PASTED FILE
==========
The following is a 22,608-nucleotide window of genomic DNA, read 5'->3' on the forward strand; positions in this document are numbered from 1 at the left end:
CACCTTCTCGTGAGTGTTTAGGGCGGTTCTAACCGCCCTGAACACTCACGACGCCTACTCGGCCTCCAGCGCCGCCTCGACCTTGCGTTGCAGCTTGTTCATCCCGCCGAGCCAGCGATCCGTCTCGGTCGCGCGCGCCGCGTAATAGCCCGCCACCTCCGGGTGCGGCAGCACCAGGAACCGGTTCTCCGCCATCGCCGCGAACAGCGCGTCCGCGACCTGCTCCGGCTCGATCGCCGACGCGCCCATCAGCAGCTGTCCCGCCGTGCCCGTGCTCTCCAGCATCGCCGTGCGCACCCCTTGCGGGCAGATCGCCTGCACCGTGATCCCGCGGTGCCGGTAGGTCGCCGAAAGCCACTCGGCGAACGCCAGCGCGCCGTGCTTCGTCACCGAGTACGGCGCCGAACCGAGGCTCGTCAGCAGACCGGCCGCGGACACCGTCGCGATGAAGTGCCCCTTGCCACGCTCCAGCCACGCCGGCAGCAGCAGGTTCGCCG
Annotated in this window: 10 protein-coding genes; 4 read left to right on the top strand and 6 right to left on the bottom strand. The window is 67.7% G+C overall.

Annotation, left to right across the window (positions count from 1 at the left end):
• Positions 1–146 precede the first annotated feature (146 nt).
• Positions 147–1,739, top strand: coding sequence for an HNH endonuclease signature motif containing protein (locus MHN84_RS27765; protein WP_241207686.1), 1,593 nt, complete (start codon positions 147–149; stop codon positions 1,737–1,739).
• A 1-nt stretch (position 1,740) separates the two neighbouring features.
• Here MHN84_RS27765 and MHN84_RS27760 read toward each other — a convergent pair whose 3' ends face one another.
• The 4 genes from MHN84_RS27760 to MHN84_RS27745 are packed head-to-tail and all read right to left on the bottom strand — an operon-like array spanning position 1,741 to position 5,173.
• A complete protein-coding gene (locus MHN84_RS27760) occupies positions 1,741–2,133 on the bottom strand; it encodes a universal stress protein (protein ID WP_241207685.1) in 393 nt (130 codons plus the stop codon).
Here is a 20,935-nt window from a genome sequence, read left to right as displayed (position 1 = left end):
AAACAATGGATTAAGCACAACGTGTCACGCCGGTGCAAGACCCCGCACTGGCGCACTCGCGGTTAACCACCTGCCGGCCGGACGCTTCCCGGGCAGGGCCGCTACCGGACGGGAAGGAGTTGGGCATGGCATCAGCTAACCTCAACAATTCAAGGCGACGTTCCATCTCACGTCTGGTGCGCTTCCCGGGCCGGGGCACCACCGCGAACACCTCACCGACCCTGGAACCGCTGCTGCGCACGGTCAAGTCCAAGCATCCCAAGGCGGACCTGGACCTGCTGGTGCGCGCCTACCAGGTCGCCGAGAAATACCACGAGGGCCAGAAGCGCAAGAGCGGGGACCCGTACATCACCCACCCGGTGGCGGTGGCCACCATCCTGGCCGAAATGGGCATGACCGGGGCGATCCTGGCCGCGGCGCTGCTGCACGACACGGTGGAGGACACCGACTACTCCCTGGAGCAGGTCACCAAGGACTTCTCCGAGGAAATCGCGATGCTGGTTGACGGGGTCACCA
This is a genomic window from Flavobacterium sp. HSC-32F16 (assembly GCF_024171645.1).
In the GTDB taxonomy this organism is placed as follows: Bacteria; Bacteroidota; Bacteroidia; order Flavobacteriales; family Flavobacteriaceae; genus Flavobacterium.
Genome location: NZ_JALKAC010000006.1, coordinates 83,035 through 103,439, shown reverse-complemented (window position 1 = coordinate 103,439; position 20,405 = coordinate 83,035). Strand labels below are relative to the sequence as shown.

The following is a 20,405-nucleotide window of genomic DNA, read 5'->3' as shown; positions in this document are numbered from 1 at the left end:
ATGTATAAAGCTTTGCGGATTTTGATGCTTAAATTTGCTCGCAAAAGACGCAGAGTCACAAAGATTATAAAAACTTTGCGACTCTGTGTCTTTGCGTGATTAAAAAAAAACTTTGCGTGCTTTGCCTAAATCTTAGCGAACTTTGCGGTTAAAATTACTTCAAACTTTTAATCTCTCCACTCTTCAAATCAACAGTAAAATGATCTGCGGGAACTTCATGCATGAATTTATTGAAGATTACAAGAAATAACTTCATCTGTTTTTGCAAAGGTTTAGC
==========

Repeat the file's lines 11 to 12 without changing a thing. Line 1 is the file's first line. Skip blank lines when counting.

Here is a 20,935-nt window from a genome sequence, read left to right as displayed (position 1 = left end):
AAACAATGGATTAAGCACAACGTGTCACGCCGGTGCAAGACCCCGCACTGGCGCACTCGCGGTTAACCACCTGCCGGCCGGACGCTTCCCGGGCAGGGCCGCTACCGGACGGGAAGGAGTTGGGCATGGCATCAGCTAACCTCAACAATTCAAGGCGACGTTCCATCTCACGTCTGGTGCGCTTCCCGGGCCGGGGCACCACCGCGAACACCTCACCGACCCTGGAACCGCTGCTGCGCACGGTCAAGTCCAAGCATCCCAAGGCGGACCTGGACCTGCTGGTGCGCGCCTACCAGGTCGCCGAGAAATACCACGAGGGCCAGAAGCGCAAGAGCGGGGACCCGTACATCACCCACCCGGTGGCGGTGGCCACCATCCTGGCCGAAATGGGCATGACCGGGGCGATCCTGGCCGCGGCGCTGCTGCACGACACGGTGGAGGACACCGACTACTCCCTGGAGCAGGTCACCAAGGACTTCTCCGAGGAAATCGCGATGCTGGTTGACGGGGTCACCA